In need to find something?
Custom Search
Related Posts with Thumbnails

Friday, May 19, 2006

Merrily skipping down the path towards Fascism

Technorati tags: , , ,

In doing the research for myAsylum's Da Vinci Code post yesterday, I came across a discource on Fascism in relation to the Opus Dei movement.

The article, entitled What is Fascism was written by Chip Berlet, a senior analyst at Political Research Associates, in Boston. While Berlet's article centers around the definition of Italian Fascism and similarities that Fascism has with Nazism, Walski couldn't help but notice some disturbing similarities with the politi-social environment here and now Malaysia.

As you read the rest of the post, ponder for a moment what similarites you see (or don't see).

First, Berlet states that Fascists particularly loathe "the social theories of the French Revolution and its slogan: 'Liberty, Equality, Fraternity' ", and goes on to elaborate the three slogans and what the Fascists find loathesome (emphasis by myAsylum):

*** Liberty from oppressive government intervention in the daily lives of its citizens, from illicit searches and seizures, from enforced religious values, from intimidation and arrest for dissenters; and liberty to cast a vote in a system in which the majority ruled but the minority retained certain inalienable rights.

*** Equality in the sense of civic equality, egalitarianism, the notion that while people differ, they all should stand equal in the eyes of the law.

*** Fraternity in the sense of the brotherhood of mankind. That all women and men, the old and the young, the infirm and the healthy, the rich and the poor, share a spark of humanity that must be cherished on a level above that of the law, and that binds us all together in a manner that continuously re-affirms and celebrates life.

Berlet then lists several characteristics where Fascism and Nazism are similar (or where they differ); and this is where it gets a little more interesting. The text in this color is by myAsylum, pointing out Walski's own observations. (the 11 characteristics and more in the full post)

1. Nationalism and super-patriotism with a sense of historic mission.
The idea of patriotism, vis-a-vis Malaysia, always implores the love and devotion of the Government, as opposed to the proper definition of patriotism (which is the love and devotion to one's country)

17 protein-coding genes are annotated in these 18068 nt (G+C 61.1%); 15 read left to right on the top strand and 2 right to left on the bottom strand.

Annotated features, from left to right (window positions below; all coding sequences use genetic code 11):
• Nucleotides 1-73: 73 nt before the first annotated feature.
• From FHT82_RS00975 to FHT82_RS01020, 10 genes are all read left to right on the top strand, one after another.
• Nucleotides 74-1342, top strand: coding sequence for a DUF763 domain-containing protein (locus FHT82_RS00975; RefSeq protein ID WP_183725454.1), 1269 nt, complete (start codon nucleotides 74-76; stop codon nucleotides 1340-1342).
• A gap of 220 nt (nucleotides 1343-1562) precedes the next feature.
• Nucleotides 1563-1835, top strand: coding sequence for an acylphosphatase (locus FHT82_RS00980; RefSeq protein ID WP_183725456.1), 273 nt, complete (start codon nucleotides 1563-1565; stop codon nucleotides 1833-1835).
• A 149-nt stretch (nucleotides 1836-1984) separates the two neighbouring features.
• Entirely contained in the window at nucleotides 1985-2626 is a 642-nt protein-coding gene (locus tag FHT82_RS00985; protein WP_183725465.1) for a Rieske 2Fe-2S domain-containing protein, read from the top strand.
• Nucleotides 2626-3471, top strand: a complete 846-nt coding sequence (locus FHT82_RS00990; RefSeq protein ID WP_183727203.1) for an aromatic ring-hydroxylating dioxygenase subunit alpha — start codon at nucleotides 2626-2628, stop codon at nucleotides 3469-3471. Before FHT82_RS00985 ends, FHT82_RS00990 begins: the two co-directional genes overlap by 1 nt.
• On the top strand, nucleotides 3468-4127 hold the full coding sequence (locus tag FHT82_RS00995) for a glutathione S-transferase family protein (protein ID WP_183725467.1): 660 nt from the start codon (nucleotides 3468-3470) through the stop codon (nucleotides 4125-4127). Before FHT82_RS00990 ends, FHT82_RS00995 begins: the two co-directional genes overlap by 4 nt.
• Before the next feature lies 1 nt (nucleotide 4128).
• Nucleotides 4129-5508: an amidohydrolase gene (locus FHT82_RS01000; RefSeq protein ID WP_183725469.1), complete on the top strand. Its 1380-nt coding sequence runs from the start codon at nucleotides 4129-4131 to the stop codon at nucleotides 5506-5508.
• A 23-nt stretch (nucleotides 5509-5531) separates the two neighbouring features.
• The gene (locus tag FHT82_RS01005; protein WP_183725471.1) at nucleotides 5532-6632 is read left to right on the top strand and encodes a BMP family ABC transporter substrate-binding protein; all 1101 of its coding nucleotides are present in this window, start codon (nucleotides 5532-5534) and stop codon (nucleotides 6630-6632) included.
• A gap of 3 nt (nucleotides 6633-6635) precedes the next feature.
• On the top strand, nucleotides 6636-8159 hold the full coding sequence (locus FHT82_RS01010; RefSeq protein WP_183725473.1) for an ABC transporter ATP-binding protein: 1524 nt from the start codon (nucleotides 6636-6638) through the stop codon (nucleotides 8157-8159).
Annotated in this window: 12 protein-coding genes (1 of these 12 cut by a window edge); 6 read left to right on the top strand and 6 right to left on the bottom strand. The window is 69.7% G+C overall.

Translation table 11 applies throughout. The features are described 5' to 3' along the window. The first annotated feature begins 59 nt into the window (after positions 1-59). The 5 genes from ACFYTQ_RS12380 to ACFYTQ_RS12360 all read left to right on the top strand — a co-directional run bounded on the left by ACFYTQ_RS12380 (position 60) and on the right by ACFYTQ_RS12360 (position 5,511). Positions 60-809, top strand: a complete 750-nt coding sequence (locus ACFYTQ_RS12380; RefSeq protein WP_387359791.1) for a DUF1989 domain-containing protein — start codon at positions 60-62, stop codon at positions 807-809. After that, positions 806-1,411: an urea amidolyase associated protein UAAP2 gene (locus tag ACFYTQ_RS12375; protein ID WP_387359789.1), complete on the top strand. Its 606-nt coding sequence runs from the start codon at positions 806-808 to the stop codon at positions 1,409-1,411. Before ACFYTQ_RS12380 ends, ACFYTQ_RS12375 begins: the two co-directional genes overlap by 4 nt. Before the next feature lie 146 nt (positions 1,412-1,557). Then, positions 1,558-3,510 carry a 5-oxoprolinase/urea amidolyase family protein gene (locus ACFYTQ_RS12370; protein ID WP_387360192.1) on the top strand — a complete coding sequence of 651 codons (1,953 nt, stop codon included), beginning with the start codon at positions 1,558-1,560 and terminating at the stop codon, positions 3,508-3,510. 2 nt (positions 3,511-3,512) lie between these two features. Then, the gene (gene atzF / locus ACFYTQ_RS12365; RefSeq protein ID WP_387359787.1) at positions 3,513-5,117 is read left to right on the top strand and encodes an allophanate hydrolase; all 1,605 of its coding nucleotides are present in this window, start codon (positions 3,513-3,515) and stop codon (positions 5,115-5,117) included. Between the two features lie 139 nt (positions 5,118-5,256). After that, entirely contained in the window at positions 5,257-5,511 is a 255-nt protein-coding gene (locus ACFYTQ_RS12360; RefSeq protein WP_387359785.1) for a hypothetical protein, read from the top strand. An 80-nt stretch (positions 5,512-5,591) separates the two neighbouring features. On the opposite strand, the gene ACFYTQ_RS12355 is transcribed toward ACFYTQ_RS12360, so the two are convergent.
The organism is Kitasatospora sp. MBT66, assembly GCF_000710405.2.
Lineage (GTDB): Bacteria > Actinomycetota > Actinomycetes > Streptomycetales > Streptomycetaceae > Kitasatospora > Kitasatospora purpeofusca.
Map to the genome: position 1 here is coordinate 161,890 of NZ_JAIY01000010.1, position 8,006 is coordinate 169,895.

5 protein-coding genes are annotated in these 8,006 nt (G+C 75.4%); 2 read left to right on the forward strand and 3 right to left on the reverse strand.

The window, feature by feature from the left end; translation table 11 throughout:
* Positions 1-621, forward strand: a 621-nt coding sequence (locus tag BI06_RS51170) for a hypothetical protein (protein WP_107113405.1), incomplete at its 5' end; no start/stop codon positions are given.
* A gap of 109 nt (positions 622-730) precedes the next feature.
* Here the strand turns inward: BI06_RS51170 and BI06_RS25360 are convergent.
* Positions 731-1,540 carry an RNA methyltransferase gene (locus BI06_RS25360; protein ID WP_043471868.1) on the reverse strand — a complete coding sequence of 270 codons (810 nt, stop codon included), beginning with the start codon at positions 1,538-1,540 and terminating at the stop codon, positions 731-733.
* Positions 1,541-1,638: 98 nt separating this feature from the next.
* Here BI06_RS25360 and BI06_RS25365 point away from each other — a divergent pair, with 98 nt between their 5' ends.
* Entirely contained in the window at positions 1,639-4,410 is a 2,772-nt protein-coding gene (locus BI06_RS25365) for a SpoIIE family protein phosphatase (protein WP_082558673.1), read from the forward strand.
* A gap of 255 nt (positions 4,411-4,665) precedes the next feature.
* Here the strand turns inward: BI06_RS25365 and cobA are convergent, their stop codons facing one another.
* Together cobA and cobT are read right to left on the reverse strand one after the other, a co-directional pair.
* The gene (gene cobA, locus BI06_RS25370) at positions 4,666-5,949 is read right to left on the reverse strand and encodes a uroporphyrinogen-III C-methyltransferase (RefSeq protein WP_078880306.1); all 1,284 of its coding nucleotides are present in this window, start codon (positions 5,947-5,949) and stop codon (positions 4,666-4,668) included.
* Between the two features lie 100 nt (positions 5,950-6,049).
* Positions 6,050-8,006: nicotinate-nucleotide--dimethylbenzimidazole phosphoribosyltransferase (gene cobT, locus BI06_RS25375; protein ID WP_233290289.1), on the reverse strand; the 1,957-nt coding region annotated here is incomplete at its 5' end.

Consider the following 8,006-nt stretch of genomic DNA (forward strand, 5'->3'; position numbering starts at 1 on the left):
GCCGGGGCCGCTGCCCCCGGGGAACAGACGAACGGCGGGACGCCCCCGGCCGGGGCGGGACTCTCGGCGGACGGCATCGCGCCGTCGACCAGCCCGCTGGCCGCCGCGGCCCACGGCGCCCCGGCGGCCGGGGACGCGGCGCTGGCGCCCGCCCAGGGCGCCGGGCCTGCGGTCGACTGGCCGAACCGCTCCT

2. Aggressive militarism even to the extent of glorifying war as good for the national or individual spirit
This, thankfully, we don't have at present - but is what the U.S. is experiencing.

3. Use of violence or threats of violence to impose views on others
Flashback last Sunday in Penang; while the disruption was not Government sponsored, there are allegations that the police were in collusion with the mob of protesters. This is not the first time a mob (purportedly acting on behalf of "the people" have disrupted peaceful discussions, solely to suppress a differing point of view from being discussed. In other words, using (or threatening to use) violence to impose their view on others.

4. Authoritarian reliance on a leader or elite not constitutionally responsible to an electorate
Sound familiar? In Walski's opinion, the attempts to impose moral policing and the authority of the religious departments border on this characteristic of fascism

5. Cult of personality around a charismatic leader
This, in fact, underlines the foundation of our entire political party system, if you were to ask Walski

6. Reaction against the values of Modernism, usually with emotional attacks against both liberalism and communism
There are enough similarities here in recent events. Liberal = Bad... etc. Or how advancement of the arts "damages" culture (yes, we had to find a way to fit AA in this post!)

7. Exhortations for the homogeneous masses of common folk to join voluntarily in a heroic mission; often metaphysical and romanticized in character
IMHO UMNO/BN uses a hell of a lot of this type of rhetoric, particularly when talking to their grassroots support

8. Dehumanization and scapegoating of the enemy; seeing the enemy as an inferior or subhuman force, perhaps involved in a conspiracy that justifies eradicating them
Same observation as in comments to point #7 - but echoed by many others in positions of authority (i.e. not necessarily only the elected officials)

9. The self image of being a superior form of social organization beyond socialism, capitalism and democracy
Self-evident in certain aspects of political rhetoric from certain "green" parties calling for Islamic statehood

10. Elements of national socialist ideological roots, for example, ostensible support for the industrial working class or farmers; but ultimately, the forging of an alliance with an elite sector of society
In the local context, this would probably be identifying with a certain politically well-connected bunch, big business in particular

11. Abandonment of any consistent ideology in a drive for state power
While the Government has laid out (several) long-term ideological targets, these frequently get side-tracked for the sake of political expediency

Now, Walski is no political scientist, but as a thnking citizen, there are just way too many similarities to brush off as being coincidental. Mind you, Malaysia is not unique in having a sociopolitical climate that can be identified as fascist. The same could be argued about the United States of America, today, under Dubya. And many other so-called democracies.

So, what do you, dear reader of myAsylum, think? Is Malaysia slipping towards fascism? Or is Walski thinking too damn much?

Or, worse, are we already there?